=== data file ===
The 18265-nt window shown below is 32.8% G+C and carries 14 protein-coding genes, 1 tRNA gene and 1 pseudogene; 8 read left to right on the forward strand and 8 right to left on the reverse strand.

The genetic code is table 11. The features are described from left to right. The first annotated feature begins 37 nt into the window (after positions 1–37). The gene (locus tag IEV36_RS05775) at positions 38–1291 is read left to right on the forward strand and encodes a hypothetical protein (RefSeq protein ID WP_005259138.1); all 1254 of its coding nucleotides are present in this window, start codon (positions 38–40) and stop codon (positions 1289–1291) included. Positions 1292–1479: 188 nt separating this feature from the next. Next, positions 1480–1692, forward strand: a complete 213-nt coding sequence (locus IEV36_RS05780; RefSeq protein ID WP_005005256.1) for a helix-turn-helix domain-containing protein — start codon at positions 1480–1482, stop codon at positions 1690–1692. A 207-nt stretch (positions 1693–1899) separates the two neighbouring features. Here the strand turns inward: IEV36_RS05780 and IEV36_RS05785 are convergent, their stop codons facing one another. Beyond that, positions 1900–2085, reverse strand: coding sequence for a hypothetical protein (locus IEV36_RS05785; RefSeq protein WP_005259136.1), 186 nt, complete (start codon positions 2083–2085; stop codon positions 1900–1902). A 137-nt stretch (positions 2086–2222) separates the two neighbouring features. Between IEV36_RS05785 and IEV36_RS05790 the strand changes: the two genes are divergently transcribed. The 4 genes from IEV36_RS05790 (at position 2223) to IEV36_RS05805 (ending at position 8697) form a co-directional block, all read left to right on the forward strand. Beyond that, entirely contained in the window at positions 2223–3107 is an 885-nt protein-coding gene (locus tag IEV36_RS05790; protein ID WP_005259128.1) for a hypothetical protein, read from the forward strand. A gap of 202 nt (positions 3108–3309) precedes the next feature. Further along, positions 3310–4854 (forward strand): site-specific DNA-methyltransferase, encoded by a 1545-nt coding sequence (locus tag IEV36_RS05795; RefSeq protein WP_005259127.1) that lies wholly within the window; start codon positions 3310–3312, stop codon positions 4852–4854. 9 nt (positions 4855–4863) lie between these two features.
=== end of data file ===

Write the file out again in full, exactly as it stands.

The 18265-nt window shown below is 32.8% G+C and carries 14 protein-coding genes, 1 tRNA gene and 1 pseudogene; 8 read left to right on the forward strand and 8 right to left on the reverse strand.

The genetic code is table 11. The features are described from left to right. The first annotated feature begins 37 nt into the window (after positions 1–37). The gene (locus tag IEV36_RS05775) at positions 38–1291 is read left to right on the forward strand and encodes a hypothetical protein (RefSeq protein ID WP_005259138.1); all 1254 of its coding nucleotides are present in this window, start codon (positions 38–40) and stop codon (positions 1289–1291) included. Positions 1292–1479: 188 nt separating this feature from the next. Next, positions 1480–1692, forward strand: a complete 213-nt coding sequence (locus IEV36_RS05780; RefSeq protein ID WP_005005256.1) for a helix-turn-helix domain-containing protein — start codon at positions 1480–1482, stop codon at positions 1690–1692. A 207-nt stretch (positions 1693–1899) separates the two neighbouring features. Here the strand turns inward: IEV36_RS05780 and IEV36_RS05785 are convergent, their stop codons facing one another. Beyond that, positions 1900–2085, reverse strand: coding sequence for a hypothetical protein (locus IEV36_RS05785; RefSeq protein WP_005259136.1), 186 nt, complete (start codon positions 2083–2085; stop codon positions 1900–1902). A 137-nt stretch (positions 2086–2222) separates the two neighbouring features. Between IEV36_RS05785 and IEV36_RS05790 the strand changes: the two genes are divergently transcribed. The 4 genes from IEV36_RS05790 (at position 2223) to IEV36_RS05805 (ending at position 8697) form a co-directional block, all read left to right on the forward strand. Beyond that, entirely contained in the window at positions 2223–3107 is an 885-nt protein-coding gene (locus tag IEV36_RS05790; protein ID WP_005259128.1) for a hypothetical protein, read from the forward strand. A gap of 202 nt (positions 3108–3309) precedes the next feature. Further along, positions 3310–4854 (forward strand): site-specific DNA-methyltransferase, encoded by a 1545-nt coding sequence (locus tag IEV36_RS05795; RefSeq protein WP_005259127.1) that lies wholly within the window; start codon positions 3310–3312, stop codon positions 4852–4854. 9 nt (positions 4855–4863) lie between these two features.